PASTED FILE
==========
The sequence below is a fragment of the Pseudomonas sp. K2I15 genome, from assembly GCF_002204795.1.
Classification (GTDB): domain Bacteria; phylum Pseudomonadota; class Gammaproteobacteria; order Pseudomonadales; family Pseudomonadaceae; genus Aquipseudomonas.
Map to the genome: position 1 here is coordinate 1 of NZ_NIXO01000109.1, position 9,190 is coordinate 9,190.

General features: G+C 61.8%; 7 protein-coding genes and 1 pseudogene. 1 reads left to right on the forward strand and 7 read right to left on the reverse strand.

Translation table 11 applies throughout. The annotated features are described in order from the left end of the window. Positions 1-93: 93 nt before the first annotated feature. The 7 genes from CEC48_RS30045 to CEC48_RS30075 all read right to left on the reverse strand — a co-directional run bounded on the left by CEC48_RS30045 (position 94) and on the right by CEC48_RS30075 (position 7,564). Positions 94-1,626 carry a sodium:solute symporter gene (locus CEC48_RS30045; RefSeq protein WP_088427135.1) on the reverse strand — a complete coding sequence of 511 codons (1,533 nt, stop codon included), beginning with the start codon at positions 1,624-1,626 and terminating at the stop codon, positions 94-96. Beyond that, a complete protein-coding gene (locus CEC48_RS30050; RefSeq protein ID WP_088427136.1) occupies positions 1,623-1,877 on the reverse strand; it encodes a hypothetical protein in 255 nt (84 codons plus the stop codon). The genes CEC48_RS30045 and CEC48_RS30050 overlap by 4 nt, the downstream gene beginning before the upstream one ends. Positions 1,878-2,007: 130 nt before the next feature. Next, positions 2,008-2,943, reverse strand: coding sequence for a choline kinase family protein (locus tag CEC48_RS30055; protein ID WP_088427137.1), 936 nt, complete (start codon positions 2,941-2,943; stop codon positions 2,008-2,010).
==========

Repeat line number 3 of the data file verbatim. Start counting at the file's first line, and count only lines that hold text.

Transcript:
Map to the genome: position 1 here is coordinate 1 of NZ_NIXO01000109.1, position 9,190 is coordinate 9,190.